1.50 Therefore an eligible institution will not be allowed a franking rebate in respect of a dividend to which it is presently entitled through a trust unless the value of that dividend is actually distributed to it during the same income year that it becomes so entitled. For these purposes an amount is distributed only when it is actually paid over or transferred in the form of property. [Amendment 7, subsection 160ARDAC(7)]

Example 1.8 An eligible institution becomes presently entitled to income derived by a trust, including a franked dividend. The notional trust amount (which includes the dividend) is $5,000. The trustee makes no actual payments, and transfers no property, to the institution during the year of income.The eligible institution is not entitled to a franking rebate in relation to the notional trust amount attributable to the franked dividend. To be entitled it would have had to receive a payment of at least $5,000 from the trustee (or a transfer of property of that value) during the year of income.

1.51 The Commissioner has a discretion to treat an amount as having been distributed to an eligible institution. This would be exercised when the Commissioner, having regard to all the circumstances, is satisfied that it would be reasonable to do so. For example, it would generally be appropriate to exercise the discretion if treating the amount as having been distributed and allowing the franking rebate in the circumstances in which it is claimed furthers the object of these amendments and could not be said to constitute any form of tax avoidance or abuse of the concession. Similarly, where there is no element of tax avoidance or abuse of the concession, the Commissioner would treat the issue of fixed interests in trusts in circumstances where subsection 160ARDAC(11) (discussed in paragraph 1.37) is satisfied as a distribution of the underlying notional trust amount. [Amendment 7, subsection 160ARDAC(8)]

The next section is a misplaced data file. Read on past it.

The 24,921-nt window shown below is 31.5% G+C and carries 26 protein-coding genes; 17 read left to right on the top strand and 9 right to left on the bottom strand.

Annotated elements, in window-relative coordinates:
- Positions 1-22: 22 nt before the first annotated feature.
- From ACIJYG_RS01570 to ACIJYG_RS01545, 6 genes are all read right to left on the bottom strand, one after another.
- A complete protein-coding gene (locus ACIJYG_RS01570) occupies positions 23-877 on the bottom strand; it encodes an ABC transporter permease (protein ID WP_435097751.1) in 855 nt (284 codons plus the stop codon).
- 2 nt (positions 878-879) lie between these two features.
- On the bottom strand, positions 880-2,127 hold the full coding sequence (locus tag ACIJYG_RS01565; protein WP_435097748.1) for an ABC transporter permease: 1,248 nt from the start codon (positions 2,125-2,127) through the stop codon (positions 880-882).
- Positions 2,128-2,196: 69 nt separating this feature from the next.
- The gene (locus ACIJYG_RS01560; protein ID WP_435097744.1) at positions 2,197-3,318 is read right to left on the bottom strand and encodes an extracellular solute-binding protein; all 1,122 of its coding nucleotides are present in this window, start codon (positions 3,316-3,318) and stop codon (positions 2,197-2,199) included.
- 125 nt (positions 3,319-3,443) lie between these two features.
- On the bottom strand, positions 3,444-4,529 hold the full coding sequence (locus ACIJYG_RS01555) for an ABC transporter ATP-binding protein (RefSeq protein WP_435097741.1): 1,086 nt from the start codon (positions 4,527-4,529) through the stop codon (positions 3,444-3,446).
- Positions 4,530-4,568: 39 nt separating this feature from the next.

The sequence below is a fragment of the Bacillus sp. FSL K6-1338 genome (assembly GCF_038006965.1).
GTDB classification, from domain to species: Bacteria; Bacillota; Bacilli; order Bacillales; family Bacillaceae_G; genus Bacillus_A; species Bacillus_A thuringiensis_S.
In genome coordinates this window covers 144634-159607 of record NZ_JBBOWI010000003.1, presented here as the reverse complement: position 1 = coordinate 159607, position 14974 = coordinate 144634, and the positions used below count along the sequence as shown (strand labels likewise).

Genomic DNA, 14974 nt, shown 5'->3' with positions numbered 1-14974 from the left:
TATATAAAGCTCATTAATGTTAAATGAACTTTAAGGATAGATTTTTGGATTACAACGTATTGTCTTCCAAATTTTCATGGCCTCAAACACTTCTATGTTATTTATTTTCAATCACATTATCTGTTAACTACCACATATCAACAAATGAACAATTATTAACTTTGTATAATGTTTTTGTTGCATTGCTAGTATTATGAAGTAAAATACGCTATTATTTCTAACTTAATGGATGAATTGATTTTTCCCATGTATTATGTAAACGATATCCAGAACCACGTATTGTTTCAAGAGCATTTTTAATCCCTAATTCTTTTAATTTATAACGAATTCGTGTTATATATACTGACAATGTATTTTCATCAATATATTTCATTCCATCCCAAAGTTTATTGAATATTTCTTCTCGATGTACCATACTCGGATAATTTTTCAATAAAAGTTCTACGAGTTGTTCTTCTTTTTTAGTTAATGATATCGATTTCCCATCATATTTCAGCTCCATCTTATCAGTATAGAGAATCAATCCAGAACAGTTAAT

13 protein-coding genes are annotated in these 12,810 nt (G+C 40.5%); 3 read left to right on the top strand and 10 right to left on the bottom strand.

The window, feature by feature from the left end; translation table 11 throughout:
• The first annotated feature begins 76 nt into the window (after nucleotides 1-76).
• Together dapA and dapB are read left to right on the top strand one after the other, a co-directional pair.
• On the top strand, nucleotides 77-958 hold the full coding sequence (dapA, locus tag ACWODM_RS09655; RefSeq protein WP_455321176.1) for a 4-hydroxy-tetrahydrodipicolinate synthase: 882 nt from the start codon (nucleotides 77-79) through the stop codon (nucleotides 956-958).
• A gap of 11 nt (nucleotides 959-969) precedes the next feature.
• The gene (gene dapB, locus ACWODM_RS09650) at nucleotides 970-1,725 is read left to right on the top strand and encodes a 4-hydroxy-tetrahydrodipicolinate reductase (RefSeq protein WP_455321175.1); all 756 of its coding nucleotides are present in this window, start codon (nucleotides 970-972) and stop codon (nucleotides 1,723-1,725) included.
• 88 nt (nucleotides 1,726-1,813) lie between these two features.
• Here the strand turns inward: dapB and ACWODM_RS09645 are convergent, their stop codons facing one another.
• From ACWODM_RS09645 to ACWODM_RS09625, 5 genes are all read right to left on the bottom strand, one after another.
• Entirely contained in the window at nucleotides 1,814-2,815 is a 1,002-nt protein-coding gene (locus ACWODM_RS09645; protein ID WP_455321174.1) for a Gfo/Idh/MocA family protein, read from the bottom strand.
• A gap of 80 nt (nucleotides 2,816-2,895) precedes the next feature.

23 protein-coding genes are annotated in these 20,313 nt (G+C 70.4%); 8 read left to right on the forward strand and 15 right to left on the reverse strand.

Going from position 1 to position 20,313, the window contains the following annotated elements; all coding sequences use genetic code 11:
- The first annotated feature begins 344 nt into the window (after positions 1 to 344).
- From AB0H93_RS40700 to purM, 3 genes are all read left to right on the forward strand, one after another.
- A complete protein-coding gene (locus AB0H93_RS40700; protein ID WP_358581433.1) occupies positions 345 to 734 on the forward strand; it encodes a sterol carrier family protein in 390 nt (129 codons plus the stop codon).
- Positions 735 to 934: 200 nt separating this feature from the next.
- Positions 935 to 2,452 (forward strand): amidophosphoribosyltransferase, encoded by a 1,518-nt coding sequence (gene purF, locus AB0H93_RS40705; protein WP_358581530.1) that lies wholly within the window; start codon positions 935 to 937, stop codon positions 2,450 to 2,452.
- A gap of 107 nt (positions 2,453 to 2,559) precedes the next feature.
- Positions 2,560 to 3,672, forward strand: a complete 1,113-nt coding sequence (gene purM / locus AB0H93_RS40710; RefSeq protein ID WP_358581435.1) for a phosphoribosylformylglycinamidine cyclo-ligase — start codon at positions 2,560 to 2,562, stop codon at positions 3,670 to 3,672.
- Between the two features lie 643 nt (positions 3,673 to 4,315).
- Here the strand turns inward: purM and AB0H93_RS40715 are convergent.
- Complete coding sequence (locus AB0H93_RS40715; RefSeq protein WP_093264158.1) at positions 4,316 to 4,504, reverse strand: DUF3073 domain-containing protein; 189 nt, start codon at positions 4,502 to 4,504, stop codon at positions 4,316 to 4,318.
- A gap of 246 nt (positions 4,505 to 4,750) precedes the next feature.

Additional benefit obtained

1.52 Finally, subject to the subsection 160ARDAC(11) reinvestment exception described in paragraph 1.37, no franking rebate arises for a dividend or notional trust amount paid to an eligible institution if:

·
in addition to the dividend or notional trust amount (and associated franking rebate) the eligible institution (or another person or entity) acquires, or will acquire (directly or indirectly), any property (including money);
·
the property is acquired from the distributing entity or an associate of that entity; and
·
the acquisition of property arises because of an arrangement entered into as part of, or in association with, the payment of a dividend or notional trust amount.

[Amendment 7, subsection 160ARDAC(10)]

Example 1.9 A trust estate receives a franked dividend from a company and distributes it to an eligible institution. The distribution is made on the understanding that the institution (or a beneficiary of the institution) will buy shares in a related entity of the trust. In this case the eligible institution cannot obtain a franking rebate from the on-paid dividend because, under the agreement with the trust (which was made in association with the payment of the distribution), the eligible institution or another entity acquired property from an associate of the trust.